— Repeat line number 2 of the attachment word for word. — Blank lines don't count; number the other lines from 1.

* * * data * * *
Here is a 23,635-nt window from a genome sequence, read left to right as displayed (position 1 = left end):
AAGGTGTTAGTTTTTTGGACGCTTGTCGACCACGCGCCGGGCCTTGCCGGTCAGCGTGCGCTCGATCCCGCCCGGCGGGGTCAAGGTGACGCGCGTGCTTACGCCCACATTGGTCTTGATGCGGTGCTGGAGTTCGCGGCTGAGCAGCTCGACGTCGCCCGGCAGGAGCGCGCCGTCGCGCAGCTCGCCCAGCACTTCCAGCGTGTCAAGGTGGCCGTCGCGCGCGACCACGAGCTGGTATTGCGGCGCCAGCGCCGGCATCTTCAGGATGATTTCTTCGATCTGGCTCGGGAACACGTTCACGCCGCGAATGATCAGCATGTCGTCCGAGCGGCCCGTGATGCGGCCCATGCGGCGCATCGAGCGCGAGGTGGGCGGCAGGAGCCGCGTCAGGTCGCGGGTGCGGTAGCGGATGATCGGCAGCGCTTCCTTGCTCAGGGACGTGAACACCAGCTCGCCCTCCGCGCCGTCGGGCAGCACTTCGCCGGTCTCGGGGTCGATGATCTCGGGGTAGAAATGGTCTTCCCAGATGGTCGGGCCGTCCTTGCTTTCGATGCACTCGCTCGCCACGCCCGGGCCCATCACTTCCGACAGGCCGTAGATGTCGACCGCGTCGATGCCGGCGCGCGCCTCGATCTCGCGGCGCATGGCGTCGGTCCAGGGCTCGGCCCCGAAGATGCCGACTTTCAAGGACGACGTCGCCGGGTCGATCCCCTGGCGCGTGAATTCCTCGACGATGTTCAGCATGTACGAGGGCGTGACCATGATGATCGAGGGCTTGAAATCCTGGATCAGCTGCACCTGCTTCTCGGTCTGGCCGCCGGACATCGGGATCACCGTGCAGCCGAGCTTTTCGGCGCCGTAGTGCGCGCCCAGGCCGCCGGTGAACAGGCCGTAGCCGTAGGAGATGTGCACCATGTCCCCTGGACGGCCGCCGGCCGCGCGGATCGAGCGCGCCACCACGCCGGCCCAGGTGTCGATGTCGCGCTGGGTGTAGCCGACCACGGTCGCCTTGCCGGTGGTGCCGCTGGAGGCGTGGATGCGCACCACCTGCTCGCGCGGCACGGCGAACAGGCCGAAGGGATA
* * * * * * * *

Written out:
AAGGTGTTAGTTTTTTGGACGCTTGTCGACCACGCGCCGGGCCTTGCCGGTCAGCGTGCGCTCGATCCCGCCCGGCGGGGTCAAGGTGACGCGCGTGCTTACGCCCACATTGGTCTTGATGCGGTGCTGGAGTTCGCGGCTGAGCAGCTCGACGTCGCCCGGCAGGAGCGCGCCGTCGCGCAGCTCGCCCAGCACTTCCAGCGTGTCAAGGTGGCCGTCGCGCGCGACCACGAGCTGGTATTGCGGCGCCAGCGCCGGCATCTTCAGGATGATTTCTTCGATCTGGCTCGGGAACACGTTCACGCCGCGAATGATCAGCATGTCGTCCGAGCGGCCCGTGATGCGGCCCATGCGGCGCATCGAGCGCGAGGTGGGCGGCAGGAGCCGCGTCAGGTCGCGGGTGCGGTAGCGGATGATCGGCAGCGCTTCCTTGCTCAGGGACGTGAACACCAGCTCGCCCTCCGCGCCGTCGGGCAGCACTTCGCCGGTCTCGGGGTCGATGATCTCGGGGTAGAAATGGTCTTCCCAGATGGTCGGGCCGTCCTTGCTTTCGATGCACTCGCTCGCCACGCCCGGGCCCATCACTTCCGACAGGCCGTAGATGTCGACCGCGTCGATGCCGGCGCGCGCCTCGATCTCGCGGCGCATGGCGTCGGTCCAGGGCTCGGCCCCGAAGATGCCGACTTTCAAGGACGACGTCGCCGGGTCGATCCCCTGGCGCGTGAATTCCTCGACGATGTTCAGCATGTACGAGGGCGTGACCATGATGATCGAGGGCTTGAAATCCTGGATCAGCTGCACCTGCTTCTCGGTCTGGCCGCCGGACATCGGGATCACCGTGCAGCCGAGCTTTTCGGCGCCGTAGTGCGCGCCCAGGCCGCCGGTGAACAGGCCGTAGCCGTAGGAGATGTGCACCATGTCCCCTGGACGGCCGCCGGCCGCGCGGATCGAGCGCGCCACCACGCCGGCCCAGGTGTCGATGTCGCGCTGGGTGTAGCCGACCACGGTCGCCTTGCCGGTGGTGCCGCTGGAGGCGTGGATGCGCACCACCTGCTCGCGCGGCACGGCGAACAGGCCGAAGGGATA